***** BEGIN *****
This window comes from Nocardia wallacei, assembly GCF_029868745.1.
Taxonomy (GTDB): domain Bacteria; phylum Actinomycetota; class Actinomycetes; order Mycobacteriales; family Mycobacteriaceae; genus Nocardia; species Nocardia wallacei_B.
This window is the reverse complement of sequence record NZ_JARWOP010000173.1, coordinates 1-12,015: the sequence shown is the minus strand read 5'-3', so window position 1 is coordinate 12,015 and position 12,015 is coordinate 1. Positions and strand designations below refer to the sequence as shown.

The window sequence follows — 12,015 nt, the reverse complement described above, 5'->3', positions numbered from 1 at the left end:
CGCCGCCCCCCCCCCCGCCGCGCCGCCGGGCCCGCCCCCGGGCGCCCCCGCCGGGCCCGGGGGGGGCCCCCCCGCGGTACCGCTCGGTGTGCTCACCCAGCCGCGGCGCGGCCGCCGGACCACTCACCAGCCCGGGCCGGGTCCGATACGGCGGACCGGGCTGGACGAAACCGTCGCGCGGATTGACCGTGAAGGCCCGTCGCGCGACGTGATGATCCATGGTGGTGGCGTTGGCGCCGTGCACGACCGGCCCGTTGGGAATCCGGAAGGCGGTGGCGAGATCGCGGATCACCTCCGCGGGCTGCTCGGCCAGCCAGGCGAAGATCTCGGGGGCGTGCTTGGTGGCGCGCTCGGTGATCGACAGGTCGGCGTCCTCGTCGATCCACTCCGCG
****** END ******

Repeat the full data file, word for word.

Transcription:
This window comes from Nocardia wallacei, assembly GCF_029868745.1.
Taxonomy (GTDB): domain Bacteria; phylum Actinomycetota; class Actinomycetes; order Mycobacteriales; family Mycobacteriaceae; genus Nocardia; species Nocardia wallacei_B.
This window is the reverse complement of sequence record NZ_JARWOP010000173.1, coordinates 1-12,015: the sequence shown is the minus strand read 5'-3', so window position 1 is coordinate 12,015 and position 12,015 is coordinate 1. Positions and strand designations below refer to the sequence as shown.

The window sequence follows — 12,015 nt, the reverse complement described above, 5'->3', positions numbered from 1 at the left end:
CGCCGCCCCCCCCCCCGCCGCGCCGCCGGGCCCGCCCCCGGGCGCCCCCGCCGGGCCCGGGGGGGGCCCCCCCGCGGTACCGCTCGGTGTGCTCACCCAGCCGCGGCGCGGCCGCCGGACCACTCACCAGCCCGGGCCGGGTCCGATACGGCGGACCGGGCTGGACGAAACCGTCGCGCGGATTGACCGTGAAGGCCCGTCGCGCGACGTGATGATCCATGGTGGTGGCGTTGGCGCCGTGCACGACCGGCCCGTTGGGAATCCGGAAGGCGGTGGCGAGATCGCGGATCACCTCCGCGGGCTGCTCGGCCAGCCAGGCGAAGATCTCGGGGGCGTGCTTGGTGGCGCGCTCGGTGATCGACAGGTCGGCGTCCTCGTCGATCCACTCCGCG